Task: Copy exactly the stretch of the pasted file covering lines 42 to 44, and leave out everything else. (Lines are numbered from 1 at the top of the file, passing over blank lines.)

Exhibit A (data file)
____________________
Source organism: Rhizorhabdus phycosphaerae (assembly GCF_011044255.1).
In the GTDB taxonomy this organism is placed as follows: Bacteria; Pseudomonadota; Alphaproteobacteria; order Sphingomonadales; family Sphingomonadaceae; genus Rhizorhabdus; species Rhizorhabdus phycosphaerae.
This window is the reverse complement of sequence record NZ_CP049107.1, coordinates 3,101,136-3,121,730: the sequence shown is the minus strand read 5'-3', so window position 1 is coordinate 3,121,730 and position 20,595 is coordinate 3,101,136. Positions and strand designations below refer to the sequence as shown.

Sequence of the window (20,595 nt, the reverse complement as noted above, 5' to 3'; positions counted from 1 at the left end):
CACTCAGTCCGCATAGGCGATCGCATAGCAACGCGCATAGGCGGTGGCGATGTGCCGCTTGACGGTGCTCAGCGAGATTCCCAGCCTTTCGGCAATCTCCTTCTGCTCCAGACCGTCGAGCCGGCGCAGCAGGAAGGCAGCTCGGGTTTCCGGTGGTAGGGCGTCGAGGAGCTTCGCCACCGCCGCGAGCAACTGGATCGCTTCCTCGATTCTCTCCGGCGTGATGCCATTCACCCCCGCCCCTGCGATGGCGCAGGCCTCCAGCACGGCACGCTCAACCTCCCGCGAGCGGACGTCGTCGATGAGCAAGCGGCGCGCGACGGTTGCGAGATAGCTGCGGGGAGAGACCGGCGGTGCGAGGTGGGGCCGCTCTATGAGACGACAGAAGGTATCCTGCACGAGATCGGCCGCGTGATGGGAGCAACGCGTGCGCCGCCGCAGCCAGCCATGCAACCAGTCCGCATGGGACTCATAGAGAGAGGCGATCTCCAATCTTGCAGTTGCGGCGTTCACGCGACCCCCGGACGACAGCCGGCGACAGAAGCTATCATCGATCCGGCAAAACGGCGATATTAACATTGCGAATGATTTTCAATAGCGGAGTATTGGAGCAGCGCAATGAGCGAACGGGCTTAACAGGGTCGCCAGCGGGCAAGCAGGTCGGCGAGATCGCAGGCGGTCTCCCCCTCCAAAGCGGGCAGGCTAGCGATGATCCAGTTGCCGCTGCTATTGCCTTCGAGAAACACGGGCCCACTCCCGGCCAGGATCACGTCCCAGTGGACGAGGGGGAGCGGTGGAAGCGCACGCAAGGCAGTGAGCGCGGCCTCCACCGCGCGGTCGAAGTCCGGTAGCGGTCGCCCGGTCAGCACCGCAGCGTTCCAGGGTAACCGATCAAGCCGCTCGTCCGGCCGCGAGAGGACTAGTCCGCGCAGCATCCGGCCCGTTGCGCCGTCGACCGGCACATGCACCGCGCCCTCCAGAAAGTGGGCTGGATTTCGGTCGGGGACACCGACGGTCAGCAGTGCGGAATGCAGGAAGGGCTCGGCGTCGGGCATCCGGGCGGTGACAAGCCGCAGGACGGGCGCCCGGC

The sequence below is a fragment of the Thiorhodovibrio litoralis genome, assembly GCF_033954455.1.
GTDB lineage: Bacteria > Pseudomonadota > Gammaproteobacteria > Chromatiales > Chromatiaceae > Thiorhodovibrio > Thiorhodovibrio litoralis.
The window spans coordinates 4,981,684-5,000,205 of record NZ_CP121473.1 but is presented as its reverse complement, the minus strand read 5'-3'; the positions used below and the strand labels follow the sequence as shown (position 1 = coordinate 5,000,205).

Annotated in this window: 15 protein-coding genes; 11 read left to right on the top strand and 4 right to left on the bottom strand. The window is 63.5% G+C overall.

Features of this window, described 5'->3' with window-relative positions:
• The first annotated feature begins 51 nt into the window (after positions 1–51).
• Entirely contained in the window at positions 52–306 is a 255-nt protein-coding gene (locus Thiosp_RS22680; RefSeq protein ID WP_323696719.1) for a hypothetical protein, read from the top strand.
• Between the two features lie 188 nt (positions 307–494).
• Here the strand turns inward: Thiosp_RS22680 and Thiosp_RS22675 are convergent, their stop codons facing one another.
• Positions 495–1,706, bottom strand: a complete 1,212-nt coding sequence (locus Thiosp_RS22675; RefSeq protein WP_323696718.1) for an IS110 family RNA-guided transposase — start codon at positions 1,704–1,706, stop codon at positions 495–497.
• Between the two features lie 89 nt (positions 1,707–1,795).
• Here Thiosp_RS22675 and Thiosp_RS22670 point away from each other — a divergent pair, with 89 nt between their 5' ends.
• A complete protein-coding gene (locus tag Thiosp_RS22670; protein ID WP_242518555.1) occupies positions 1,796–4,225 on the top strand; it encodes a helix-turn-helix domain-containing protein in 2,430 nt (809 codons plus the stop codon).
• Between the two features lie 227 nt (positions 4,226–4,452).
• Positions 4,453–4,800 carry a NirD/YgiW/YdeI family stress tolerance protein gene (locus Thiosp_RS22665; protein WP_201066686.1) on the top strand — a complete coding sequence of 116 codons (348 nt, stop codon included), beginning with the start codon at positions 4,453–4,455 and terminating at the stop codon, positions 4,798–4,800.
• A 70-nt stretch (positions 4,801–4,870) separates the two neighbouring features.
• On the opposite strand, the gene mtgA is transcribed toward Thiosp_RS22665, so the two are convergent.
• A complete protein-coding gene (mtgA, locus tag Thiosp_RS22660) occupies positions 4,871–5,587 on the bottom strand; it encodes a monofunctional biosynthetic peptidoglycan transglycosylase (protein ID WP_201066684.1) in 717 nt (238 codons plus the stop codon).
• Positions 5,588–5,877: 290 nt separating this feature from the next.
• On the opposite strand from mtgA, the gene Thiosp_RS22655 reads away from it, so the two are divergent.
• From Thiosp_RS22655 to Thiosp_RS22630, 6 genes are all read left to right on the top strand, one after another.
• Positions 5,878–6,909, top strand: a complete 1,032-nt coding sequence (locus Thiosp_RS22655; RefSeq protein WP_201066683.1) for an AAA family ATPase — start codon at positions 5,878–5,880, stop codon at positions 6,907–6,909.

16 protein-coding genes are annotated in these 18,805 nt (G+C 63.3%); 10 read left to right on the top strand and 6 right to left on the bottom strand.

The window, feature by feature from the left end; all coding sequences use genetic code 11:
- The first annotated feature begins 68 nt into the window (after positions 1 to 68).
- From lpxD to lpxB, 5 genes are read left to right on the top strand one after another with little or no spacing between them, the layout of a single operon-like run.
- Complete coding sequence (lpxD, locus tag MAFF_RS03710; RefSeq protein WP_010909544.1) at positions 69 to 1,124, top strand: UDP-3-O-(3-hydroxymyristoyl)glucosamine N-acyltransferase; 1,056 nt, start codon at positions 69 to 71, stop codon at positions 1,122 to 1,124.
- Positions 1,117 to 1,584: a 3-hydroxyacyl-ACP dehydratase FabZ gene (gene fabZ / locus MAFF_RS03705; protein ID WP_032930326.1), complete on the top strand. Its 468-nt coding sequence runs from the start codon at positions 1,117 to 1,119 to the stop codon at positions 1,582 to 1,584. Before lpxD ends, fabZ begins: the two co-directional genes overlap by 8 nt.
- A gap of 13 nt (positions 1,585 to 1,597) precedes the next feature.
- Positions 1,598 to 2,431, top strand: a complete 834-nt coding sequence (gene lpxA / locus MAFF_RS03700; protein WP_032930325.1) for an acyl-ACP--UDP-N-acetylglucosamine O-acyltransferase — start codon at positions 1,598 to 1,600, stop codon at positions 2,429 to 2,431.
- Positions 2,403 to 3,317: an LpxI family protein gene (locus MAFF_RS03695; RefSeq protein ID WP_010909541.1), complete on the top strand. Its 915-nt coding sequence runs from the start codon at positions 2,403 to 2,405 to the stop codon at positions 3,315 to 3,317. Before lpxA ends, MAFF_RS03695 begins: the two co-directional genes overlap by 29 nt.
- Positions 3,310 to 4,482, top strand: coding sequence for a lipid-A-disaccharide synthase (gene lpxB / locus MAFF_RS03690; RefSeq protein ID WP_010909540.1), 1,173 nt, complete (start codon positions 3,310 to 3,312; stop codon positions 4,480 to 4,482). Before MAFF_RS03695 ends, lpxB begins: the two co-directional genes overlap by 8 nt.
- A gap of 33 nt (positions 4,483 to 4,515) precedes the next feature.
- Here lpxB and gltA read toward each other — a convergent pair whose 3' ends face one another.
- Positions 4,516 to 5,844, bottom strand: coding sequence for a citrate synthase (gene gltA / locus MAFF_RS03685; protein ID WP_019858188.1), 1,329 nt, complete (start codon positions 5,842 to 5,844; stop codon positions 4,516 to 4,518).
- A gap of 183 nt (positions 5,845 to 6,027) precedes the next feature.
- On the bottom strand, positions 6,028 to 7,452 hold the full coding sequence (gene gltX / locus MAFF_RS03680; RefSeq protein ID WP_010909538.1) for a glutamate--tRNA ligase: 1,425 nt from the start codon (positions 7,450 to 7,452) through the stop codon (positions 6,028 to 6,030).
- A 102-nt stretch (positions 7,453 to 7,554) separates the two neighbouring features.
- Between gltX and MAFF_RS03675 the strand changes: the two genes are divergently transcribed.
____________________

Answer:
- On the bottom strand, positions 6,028 to 7,452 hold the full coding sequence (gene gltX / locus MAFF_RS03680; RefSeq protein ID WP_010909538.1) for a glutamate--tRNA ligase: 1,425 nt from the start codon (positions 7,450 to 7,452) through the stop codon (positions 6,028 to 6,030).
- A 102-nt stretch (positions 7,453 to 7,554) separates the two neighbouring features.
- Between gltX and MAFF_RS03675 the strand changes: the two genes are divergently transcribed.